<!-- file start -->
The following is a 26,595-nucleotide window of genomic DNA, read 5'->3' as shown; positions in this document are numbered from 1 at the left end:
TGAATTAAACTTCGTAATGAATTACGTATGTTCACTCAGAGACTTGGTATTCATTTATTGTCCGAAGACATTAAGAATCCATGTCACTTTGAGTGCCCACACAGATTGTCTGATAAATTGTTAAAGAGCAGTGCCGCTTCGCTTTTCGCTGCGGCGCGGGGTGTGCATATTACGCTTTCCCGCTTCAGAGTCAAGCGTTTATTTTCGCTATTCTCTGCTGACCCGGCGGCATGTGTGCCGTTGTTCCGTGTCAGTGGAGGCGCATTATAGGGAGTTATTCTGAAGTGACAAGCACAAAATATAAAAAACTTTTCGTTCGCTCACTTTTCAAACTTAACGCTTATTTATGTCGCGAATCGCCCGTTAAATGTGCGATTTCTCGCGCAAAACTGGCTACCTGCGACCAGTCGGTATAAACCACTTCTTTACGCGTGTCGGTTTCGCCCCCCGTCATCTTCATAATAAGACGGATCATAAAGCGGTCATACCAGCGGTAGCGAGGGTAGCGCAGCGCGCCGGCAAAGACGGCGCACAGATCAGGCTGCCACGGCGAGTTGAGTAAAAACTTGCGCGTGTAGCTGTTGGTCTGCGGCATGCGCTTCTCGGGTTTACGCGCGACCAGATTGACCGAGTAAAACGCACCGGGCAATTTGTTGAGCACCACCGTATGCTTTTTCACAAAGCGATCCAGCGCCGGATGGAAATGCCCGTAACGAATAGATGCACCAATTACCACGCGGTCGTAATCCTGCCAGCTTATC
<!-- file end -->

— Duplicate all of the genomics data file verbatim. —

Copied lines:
The following is a 26,595-nucleotide window of genomic DNA, read 5'->3' as shown; positions in this document are numbered from 1 at the left end:
TGAATTAAACTTCGTAATGAATTACGTATGTTCACTCAGAGACTTGGTATTCATTTATTGTCCGAAGACATTAAGAATCCATGTCACTTTGAGTGCCCACACAGATTGTCTGATAAATTGTTAAAGAGCAGTGCCGCTTCGCTTTTCGCTGCGGCGCGGGGTGTGCATATTACGCTTTCCCGCTTCAGAGTCAAGCGTTTATTTTCGCTATTCTCTGCTGACCCGGCGGCATGTGTGCCGTTGTTCCGTGTCAGTGGAGGCGCATTATAGGGAGTTATTCTGAAGTGACAAGCACAAAATATAAAAAACTTTTCGTTCGCTCACTTTTCAAACTTAACGCTTATTTATGTCGCGAATCGCCCGTTAAATGTGCGATTTCTCGCGCAAAACTGGCTACCTGCGACCAGTCGGTATAAACCACTTCTTTACGCGTGTCGGTTTCGCCCCCCGTCATCTTCATAATAAGACGGATCATAAAGCGGTCATACCAGCGGTAGCGAGGGTAGCGCAGCGCGCCGGCAAAGACGGCGCACAGATCAGGCTGCCACGGCGAGTTGAGTAAAAACTTGCGCGTGTAGCTGTTGGTCTGCGGCATGCGCTTCTCGGGTTTACGCGCGACCAGATTGACCGAGTAAAACGCACCGGGCAATTTGTTGAGCACCACCGTATGCTTTTTCACAAAGCGATCCAGCGCCGGATGGAAATGCCCGTAACGAATAGATGCACCAATTACCACGCGGTCGTAATCCTGCCAGCTTATC